Should Pluto Be A Planet Again?

13 Years After Being Demoted NASA Boss Wants ‘Dwarf Planet’ Back.

Pluto was discovered by American astronomer Clyde Tombaugh in 1930. Some researchers began calling Pluto’s planethood into question in the late 1990s, after it became clear that Pluto was far from alone in the Kuiper Belt, the ring of icy bodies beyond Neptune’s orbit. 

Following years of debate, and the 2005 discovery of Eris, a distant object even larger than Pluto, the IAU stripped Pluto of its planetary status.

Instead, the IAU determined, Pluto and similar bodies should be classified as dwarf planets. Planethood requires that an object orbit the sun, have a nearly round shape, and “clear its orbital neighborhood,” according to the IAU, and the astronomers who voted in the 2006 decision weren’t convinced Pluto met that last criterion.

Pluto was downgraded from the ninth planet to a dwarf planet 13 years ago – but a NASA expert refuses to accept the change. 

NASA chief Jim Bridenstine doubles down on claim Pluto is a planet, citing its moons, oceans and organic compounds.

Jim Bridenstine reignited the debate by stating Pluto should be a planet because it has an ocean under its surface, organic compounds on its surface and its own moons.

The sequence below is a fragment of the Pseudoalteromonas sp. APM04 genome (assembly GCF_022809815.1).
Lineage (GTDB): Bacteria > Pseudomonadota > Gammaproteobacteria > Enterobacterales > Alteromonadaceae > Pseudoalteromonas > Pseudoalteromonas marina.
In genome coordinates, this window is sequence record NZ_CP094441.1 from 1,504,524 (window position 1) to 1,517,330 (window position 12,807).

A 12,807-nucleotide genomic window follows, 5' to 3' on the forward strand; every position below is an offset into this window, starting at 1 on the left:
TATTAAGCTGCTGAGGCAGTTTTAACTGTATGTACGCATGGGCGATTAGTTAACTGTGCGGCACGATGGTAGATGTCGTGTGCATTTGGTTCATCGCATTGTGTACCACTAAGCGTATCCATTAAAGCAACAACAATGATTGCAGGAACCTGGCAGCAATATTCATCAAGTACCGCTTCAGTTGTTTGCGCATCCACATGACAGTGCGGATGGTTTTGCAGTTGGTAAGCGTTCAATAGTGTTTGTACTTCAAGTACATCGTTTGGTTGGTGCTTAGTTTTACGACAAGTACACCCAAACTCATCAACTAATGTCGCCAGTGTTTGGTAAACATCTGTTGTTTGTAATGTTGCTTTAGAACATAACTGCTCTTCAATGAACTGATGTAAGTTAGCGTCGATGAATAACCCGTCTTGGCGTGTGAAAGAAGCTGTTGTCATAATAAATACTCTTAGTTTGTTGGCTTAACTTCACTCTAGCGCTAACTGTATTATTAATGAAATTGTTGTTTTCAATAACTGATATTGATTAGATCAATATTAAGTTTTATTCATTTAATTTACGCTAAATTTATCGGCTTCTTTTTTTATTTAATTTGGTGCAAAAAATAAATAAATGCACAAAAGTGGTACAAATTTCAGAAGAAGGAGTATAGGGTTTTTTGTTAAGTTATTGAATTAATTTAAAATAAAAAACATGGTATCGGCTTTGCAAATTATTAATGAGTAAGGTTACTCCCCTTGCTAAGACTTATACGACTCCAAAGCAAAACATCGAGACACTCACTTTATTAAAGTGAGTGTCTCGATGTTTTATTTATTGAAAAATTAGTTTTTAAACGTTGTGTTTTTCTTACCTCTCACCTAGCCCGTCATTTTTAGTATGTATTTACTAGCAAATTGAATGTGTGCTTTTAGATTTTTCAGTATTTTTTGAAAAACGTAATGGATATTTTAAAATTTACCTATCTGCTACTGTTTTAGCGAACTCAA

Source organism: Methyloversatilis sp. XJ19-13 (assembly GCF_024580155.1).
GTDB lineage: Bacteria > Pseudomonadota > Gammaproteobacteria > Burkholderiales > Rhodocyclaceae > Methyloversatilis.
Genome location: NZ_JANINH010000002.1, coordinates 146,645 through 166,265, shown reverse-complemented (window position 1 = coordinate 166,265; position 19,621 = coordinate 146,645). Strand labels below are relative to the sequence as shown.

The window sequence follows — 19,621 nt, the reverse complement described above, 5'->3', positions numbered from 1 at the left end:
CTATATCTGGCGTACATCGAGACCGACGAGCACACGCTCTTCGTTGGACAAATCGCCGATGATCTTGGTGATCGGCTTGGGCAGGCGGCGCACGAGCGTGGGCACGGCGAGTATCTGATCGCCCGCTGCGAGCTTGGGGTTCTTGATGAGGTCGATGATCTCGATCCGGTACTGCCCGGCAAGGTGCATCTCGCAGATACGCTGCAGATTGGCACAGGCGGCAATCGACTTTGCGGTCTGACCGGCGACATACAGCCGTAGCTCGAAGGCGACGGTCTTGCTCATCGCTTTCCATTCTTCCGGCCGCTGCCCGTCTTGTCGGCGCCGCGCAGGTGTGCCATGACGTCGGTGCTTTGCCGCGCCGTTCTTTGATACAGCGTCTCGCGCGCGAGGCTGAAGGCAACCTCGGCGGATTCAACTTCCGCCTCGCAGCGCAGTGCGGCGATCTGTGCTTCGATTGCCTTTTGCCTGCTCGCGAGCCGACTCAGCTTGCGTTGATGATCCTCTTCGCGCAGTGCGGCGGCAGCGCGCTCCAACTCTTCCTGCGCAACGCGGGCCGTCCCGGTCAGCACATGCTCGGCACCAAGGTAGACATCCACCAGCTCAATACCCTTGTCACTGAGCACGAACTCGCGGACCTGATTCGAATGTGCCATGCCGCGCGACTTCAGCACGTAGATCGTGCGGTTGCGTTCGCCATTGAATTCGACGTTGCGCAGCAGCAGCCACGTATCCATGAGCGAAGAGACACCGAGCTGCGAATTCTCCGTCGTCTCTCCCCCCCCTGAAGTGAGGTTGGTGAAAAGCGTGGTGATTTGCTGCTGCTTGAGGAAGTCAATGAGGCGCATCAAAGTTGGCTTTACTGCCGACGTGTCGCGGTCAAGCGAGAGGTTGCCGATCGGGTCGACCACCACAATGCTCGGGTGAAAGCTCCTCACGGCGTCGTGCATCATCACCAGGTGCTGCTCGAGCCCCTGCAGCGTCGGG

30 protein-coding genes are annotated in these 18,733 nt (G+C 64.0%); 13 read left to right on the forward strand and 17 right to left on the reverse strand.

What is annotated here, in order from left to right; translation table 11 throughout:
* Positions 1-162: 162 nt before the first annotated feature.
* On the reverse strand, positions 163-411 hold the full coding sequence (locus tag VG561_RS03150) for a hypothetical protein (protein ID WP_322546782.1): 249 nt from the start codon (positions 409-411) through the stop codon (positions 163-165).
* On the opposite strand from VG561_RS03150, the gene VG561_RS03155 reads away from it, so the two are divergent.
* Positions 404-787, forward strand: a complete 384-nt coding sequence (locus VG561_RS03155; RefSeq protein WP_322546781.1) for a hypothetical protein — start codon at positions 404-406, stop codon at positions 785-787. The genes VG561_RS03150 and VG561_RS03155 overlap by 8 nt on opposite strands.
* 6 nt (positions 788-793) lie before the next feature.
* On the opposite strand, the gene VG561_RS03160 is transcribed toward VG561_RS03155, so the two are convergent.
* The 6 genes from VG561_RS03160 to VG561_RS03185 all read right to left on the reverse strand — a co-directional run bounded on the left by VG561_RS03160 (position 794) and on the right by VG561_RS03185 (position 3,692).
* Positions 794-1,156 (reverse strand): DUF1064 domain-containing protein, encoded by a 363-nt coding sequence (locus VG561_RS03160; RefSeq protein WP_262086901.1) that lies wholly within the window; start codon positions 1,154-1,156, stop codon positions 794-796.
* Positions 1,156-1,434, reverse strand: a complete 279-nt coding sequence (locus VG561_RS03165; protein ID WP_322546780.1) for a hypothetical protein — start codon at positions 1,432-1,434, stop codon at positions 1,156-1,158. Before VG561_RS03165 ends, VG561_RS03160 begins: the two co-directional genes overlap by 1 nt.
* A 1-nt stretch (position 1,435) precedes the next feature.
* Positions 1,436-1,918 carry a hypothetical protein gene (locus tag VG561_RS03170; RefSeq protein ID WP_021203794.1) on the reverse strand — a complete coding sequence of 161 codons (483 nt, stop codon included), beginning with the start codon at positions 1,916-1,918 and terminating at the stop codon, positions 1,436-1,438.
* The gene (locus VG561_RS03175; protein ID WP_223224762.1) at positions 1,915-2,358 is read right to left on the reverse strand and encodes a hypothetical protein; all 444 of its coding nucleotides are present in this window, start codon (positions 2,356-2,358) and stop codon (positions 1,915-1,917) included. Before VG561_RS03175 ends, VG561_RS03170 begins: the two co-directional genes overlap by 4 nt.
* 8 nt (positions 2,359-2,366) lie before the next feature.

He also noted that if experts at if experts are going to follow the true definition of a planet, which states it needs to clear its orbit around the sun, then we ‘could really undercut all the planets.

“I am here to tell you, as the NASA administrator, I believe Pluto is a planet,” said Bridenstine during a keynote on the final day of the International Astronautical Congress in Washington, D.C. on October 25. 

But the decision was highly controversial, and remains so today. Many scientists and laypeople alike advocate for Pluto’s planetary status. One of the most prominent is Alan Stern, principal investigator of NASA’s New Horizons mission, which flew by Pluto in 2015, revealing a stunningly complex and diverse world with large mountains and vast nitrogen-ice plains.

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